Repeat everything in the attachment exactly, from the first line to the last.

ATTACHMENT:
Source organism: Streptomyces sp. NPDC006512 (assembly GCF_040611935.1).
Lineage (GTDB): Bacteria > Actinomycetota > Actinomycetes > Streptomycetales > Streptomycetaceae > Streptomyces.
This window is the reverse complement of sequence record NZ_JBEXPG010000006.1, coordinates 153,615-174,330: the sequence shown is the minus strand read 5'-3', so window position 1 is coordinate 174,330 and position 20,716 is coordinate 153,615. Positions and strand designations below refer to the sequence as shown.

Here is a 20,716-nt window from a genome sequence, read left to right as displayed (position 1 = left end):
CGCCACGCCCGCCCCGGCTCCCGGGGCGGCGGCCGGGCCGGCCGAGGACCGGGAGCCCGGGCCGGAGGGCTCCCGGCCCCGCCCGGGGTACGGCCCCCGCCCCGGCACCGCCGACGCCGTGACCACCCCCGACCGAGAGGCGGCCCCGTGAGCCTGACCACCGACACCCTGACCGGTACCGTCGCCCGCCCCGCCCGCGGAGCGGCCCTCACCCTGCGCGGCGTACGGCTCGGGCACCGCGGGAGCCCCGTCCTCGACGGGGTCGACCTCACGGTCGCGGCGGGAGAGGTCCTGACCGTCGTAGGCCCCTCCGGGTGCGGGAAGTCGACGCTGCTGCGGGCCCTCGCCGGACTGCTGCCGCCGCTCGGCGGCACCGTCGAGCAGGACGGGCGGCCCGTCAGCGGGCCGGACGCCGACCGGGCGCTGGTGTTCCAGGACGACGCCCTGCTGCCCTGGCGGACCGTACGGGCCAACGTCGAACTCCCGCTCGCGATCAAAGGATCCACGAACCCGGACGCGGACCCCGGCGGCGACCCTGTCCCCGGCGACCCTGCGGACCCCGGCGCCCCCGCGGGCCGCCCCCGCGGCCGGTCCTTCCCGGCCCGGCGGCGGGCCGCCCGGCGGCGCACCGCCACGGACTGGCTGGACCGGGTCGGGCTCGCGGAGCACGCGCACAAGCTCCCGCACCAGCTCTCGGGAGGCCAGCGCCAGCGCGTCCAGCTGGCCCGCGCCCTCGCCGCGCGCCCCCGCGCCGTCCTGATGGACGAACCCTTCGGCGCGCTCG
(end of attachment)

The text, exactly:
Source organism: Streptomyces sp. NPDC006512 (assembly GCF_040611935.1).
Lineage (GTDB): Bacteria > Actinomycetota > Actinomycetes > Streptomycetales > Streptomycetaceae > Streptomyces.
This window is the reverse complement of sequence record NZ_JBEXPG010000006.1, coordinates 153,615-174,330: the sequence shown is the minus strand read 5'-3', so window position 1 is coordinate 174,330 and position 20,716 is coordinate 153,615. Positions and strand designations below refer to the sequence as shown.

Here is a 20,716-nt window from a genome sequence, read left to right as displayed (position 1 = left end):
CGCCACGCCCGCCCCGGCTCCCGGGGCGGCGGCCGGGCCGGCCGAGGACCGGGAGCCCGGGCCGGAGGGCTCCCGGCCCCGCCCGGGGTACGGCCCCCGCCCCGGCACCGCCGACGCCGTGACCACCCCCGACCGAGAGGCGGCCCCGTGAGCCTGACCACCGACACCCTGACCGGTACCGTCGCCCGCCCCGCCCGCGGAGCGGCCCTCACCCTGCGCGGCGTACGGCTCGGGCACCGCGGGAGCCCCGTCCTCGACGGGGTCGACCTCACGGTCGCGGCGGGAGAGGTCCTGACCGTCGTAGGCCCCTCCGGGTGCGGGAAGTCGACGCTGCTGCGGGCCCTCGCCGGACTGCTGCCGCCGCTCGGCGGCACCGTCGAGCAGGACGGGCGGCCCGTCAGCGGGCCGGACGCCGACCGGGCGCTGGTGTTCCAGGACGACGCCCTGCTGCCCTGGCGGACCGTACGGGCCAACGTCGAACTCCCGCTCGCGATCAAAGGATCCACGAACCCGGACGCGGACCCCGGCGGCGACCCTGTCCCCGGCGACCCTGCGGACCCCGGCGCCCCCGCGGGCCGCCCCCGCGGCCGGTCCTTCCCGGCCCGGCGGCGGGCCGCCCGGCGGCGCACCGCCACGGACTGGCTGGACCGGGTCGGGCTCGCGGAGCACGCGCACAAGCTCCCGCACCAGCTCTCGGGAGGCCAGCGCCAGCGCGTCCAGCTGGCCCGCGCCCTCGCCGCGCGCCCCCGCGCCGTCCTGATGGACGAACCCTTCGGCGCGCTCG